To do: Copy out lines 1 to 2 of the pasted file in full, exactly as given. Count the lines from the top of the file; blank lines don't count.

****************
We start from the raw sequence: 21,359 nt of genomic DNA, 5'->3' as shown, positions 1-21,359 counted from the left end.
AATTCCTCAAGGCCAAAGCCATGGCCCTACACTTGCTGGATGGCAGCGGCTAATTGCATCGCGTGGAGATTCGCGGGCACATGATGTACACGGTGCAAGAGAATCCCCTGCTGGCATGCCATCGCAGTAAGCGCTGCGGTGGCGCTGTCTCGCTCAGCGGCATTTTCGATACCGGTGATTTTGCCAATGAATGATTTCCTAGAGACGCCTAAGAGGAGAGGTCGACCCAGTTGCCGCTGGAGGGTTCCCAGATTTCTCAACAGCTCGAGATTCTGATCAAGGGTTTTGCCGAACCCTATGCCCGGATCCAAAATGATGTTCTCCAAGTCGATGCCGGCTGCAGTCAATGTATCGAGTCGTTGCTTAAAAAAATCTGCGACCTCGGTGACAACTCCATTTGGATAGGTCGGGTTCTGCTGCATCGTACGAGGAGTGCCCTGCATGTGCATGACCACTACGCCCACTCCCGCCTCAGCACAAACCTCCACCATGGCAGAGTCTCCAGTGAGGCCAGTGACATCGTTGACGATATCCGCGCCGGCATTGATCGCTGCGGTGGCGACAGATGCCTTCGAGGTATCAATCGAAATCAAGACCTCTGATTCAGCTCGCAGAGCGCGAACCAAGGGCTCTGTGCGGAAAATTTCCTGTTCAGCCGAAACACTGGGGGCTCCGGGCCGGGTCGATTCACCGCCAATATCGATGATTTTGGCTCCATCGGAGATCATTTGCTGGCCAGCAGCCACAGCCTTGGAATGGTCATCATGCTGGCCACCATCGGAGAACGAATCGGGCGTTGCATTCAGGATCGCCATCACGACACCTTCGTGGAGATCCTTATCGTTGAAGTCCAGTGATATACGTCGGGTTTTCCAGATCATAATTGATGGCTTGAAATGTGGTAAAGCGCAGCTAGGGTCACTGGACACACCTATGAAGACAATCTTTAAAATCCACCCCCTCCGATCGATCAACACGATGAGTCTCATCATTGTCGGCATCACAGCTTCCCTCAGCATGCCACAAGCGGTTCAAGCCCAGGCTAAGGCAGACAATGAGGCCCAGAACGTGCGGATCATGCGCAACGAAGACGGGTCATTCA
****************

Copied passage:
We start from the raw sequence: 21,359 nt of genomic DNA, 5'->3' as shown, positions 1-21,359 counted from the left end.
AATTCCTCAAGGCCAAAGCCATGGCCCTACACTTGCTGGATGGCAGCGGCTAATTGCATCGCGTGGAGATTCGCGGGCACATGATGTACACGGTGCAAGAGAATCCCCTGCTGGCATGCCATCGCAGTAAGCGCTGCGGTGGCGCTGTCTCGCTCAGCGGCATTTTCGATACCGGTGATTTTGCCAATGAATGATTTCCTAGAGACGCCTAAGAGGAGAGGTCGACCCAGTTGCCGCTGGAGGGTTCCCAGATTTCTCAACAGCTCGAGATTCTGATCAAGGGTTTTGCCGAACCCTATGCCCGGATCCAAAATGATGTTCTCCAAGTCGATGCCGGCTGCAGTCAATGTATCGAGTCGTTGCTTAAAAAAATCTGCGACCTCGGTGACAACTCCATTTGGATAGGTCGGGTTCTGCTGCATCGTACGAGGAGTGCCCTGCATGTGCATGACCACTACGCCCACTCCCGCCTCAGCACAAACCTCCACCATGGCAGAGTCTCCAGTGAGGCCAGTGACATCGTTGACGATATCCGCGCCGGCATTGATCGCTGCGGTGGCGACAGATGCCTTCGAGGTATCAATCGAAATCAAGACCTCTGATTCAGCTCGCAGAGCGCGAACCAAGGGCTCTGTGCGGAAAATTTCCTGTTCAGCCGAAACACTGGGGGCTCCGGGCCGGGTCGATTCACCGCCAATATCGATGATTTTGGCTCCATCGGAGATCATTTGCTGGCCAGCAGCCACAGCCTTGGAATGGTCATCATGCTGGCCACCATCGGAGAACGAATCGGGCGTTGCATTCAGGATCGCCATCACGACACCTTCGTGGAGATCCTTATCGTTGAAGTCCAGTGATATACGTCGGGTTTTCCAGATCATAATTGATGGCTTGAAATGTGGTAAAGCGCAGCTAGGGTCACTGGACACACCTATGAAGACAATCTTTAAAATCCACCCCCTCCGATCGATCAACACGATGAGTCTCATCATTGTCGGCATCACAGCTTCCCTCAGCATGCCACAAGCGGTTCAAGCCCAGGCTAAGGCAGACAATGAGGCCCAGAACGTGCGGATCATGCGCAACGAAGACGGGTCATTCA